By Saturday evening, all ancillary engine compartment components—Webers, exhaust, alternator, hoses, radiator—were installed. I had non-car-related plans for Monday, and was leaving for Oktoberfest on Tuesday morning. That left Sunday to get the car not only running, but driven a sufficient number of miles to unearth and ameliorate any issues.
This also did not go well.
On Sunday, I first changed the sole remaining rubber gas line that I hadn’t changed in Alex’s garage, the one that runs from the metal gas line at the left frame rail up to the Webers. (Over 30 years ago, I’d installed a high-pressure fuel pump in Bertha, and wanted to use the metal line instead of the plastic one.) I then filled the system with coolant, and fired up Bertha. She started with little effort, but when I checked for leaks, I found coolant dribbling out from what looked like the front left of the head gasket. Damn, I thought, re-using the head gasket was tripping me up after all.
But then I realized that what I was seeing was probably water dripping out from the coolant neck that’s bolted to the head just above that point. I also remembered that the gasket for that coolant neck is shared with the gasket for the #1 intake port, and realized that I hadn’t coated the coolant section of that gasket with sealer.
The gasket for this section seals both the #1 intake port and the coolant neck, but for the latter, the gasket needs sealant on it. So off came the coolant neck and the Webers and the intake manifolds. I pulled the gasket off and let it dry in the sun for twenty minutes, then coated both sides of its coolant section with Permatex Aviation Form-A-Gasket. This solved the problem.
I then idled the car, to burn the grease off the old exhaust manifold as well as to get the engine hot enough to then let it cool so I could do the final angle-torquing stage, but as I was doing this, I smelled gas. I immediately shut the engine off, and saw a lot of fuel dripping out the front left corner of the engine compartment where I’d replaced the last original rubber fuel line. I re-seated the hose and the clamp and turned the fuel pump back on, and found that the dripping continued unabated.
When I examined things more carefully, I found that the source of the leak was in the metal fuel line itself. Bertha is a heavily patina’d car with a very solid body, but there is one large rust hole in the floor, right alongside and behind the pedal bucket. The leak had occurred where the fuel line ran between the frame rail and the side of the bucket.
When a metal fuel line or brake line has rotted and ruptured, it gives you pause. (If it doesn’t, it certainly should.) What else under the car, you wonder, is in this condition?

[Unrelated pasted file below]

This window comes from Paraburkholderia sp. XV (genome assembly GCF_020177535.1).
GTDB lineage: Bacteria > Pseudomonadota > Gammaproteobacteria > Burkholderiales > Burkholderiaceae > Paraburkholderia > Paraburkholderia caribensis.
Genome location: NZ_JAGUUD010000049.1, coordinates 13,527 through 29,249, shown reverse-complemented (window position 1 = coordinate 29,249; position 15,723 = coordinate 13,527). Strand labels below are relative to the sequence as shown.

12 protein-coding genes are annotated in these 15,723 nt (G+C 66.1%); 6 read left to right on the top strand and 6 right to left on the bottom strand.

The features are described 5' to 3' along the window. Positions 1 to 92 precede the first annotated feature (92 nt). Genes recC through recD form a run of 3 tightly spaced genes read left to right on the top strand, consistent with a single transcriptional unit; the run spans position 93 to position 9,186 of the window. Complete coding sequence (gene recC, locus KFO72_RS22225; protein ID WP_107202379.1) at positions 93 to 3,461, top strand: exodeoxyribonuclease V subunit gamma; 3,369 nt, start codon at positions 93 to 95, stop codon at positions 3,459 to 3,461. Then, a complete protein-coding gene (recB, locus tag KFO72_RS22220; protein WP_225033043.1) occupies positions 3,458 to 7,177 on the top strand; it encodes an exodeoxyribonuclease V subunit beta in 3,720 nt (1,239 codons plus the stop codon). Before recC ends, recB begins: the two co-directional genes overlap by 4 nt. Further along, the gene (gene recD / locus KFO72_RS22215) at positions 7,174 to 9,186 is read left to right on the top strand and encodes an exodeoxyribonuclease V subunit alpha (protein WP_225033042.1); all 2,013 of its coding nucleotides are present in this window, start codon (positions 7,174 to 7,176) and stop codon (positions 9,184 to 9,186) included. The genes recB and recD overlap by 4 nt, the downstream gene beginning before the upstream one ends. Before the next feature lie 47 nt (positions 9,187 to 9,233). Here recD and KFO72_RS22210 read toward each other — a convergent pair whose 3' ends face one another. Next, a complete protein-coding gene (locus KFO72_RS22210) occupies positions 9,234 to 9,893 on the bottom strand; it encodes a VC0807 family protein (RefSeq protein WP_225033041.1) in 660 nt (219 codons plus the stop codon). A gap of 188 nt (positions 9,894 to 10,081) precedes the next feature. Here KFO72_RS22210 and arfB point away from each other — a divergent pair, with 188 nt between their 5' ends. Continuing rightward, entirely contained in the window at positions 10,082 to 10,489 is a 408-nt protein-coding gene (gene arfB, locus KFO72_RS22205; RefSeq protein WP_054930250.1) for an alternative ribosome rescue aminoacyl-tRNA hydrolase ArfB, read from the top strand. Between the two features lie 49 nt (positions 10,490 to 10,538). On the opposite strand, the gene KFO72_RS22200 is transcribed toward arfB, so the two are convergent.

I sat under the car, and looked, and thought. By this time it was late Sunday afternoon, and I still hadn’t driven the car.
I used a tubing cutter to trim off the rusted section of brake line, and simply ran a longer section of rubber hose to it. (In retrospect, I could’ve also reverted to using the original plastic fuel line that runs through the interior of the car.) I then re-checked to be certain that this time the fuel system wasn’t leaking.
Although I knew that any realistic hope of driving Bertha to Oktoberfest had already passed, I wanted to follow events to their conclusion; I wanted to know if Bertha was going to be like Louie, when, eighteen months ago, on his very first test-drive, the vibe was so clearly, “Yes! I’m BACK! Button me up and drive me to Boston!”
Or whether instead the car would feel like a grumpy old man awakened too soon from a nap.
I checked a few more things, then lowered Bertha down off the mid-rise lift. I cleared the month-long accumulation of tools and parts that were between her and the garage door, started the car, and eased her forward the 40 or so feet up to the top of the driveway.
Everything felt wrong.
In particular, the brakes, clutch, and accelerator all felt just on the edge of functionality. I hadn’t yet replaced the clutch hydraulics; after they’d sat for 26 years, this was like painting a big red bulls-eye on them. I’d replaced all of the braking components except the master cylinder and power-assist booster. The brakes functioned, but the brake-pedal travel felt kind of grainy. The accelerator pedal, which had been completely bound up in Alex’s garage, had been freed, but the movement of the throttle linkage felt unpredictable. Unlike Louie’s “Let’s run” vibe eighteen months ago, Bertha’s vibe was, “Don’t even think about it, pal.”
I rolled back down the driveway and drove back up to the top. I briefly considered running Bertha slowly around the block, but there was nothing to gain, and only time to lose should she die outside the gravity-fed convenience of the driveway and garage.
So that was it. After several premature reports, the death of the dream of driving Bertha to Oktoberfest occurred for real on Sunday, July 8, at about 7:00 p.m. The following night, I packed Kugel, and on Tuesday, we had a blissfully non-eventful trip down to O’Fest in Pittsburgh.
So, despite my best efforts, it wasn’t even close. But in the end, what apparently was important to me was that I had given it my best effort. There was no self-recrimination on being too risk-averse; there was no woulda-shoulda-coulda. Plus, by trying to get Bertha ready for Oktoberfest, even though I failed, I moved things further along, and far more quickly, than I would have if I hadn’t given it my best shot.
Bertha’s sort-out can now continue on a saner and safertime frame. No, it’s not exciting as a gonzo road trip would’ve been, but it’s apparently what Bertha wanted me to do.—Rob Siegel
Rob’s new book, Just Needs a Recharge: The Hack MechanicTM Guide to Vintage Air Conditioning, is available here on Amazon. His previous book Ran When Parked is available here. Or you can order personally inscribed copies of all of his books through Rob’s website: www.robsiegel.com.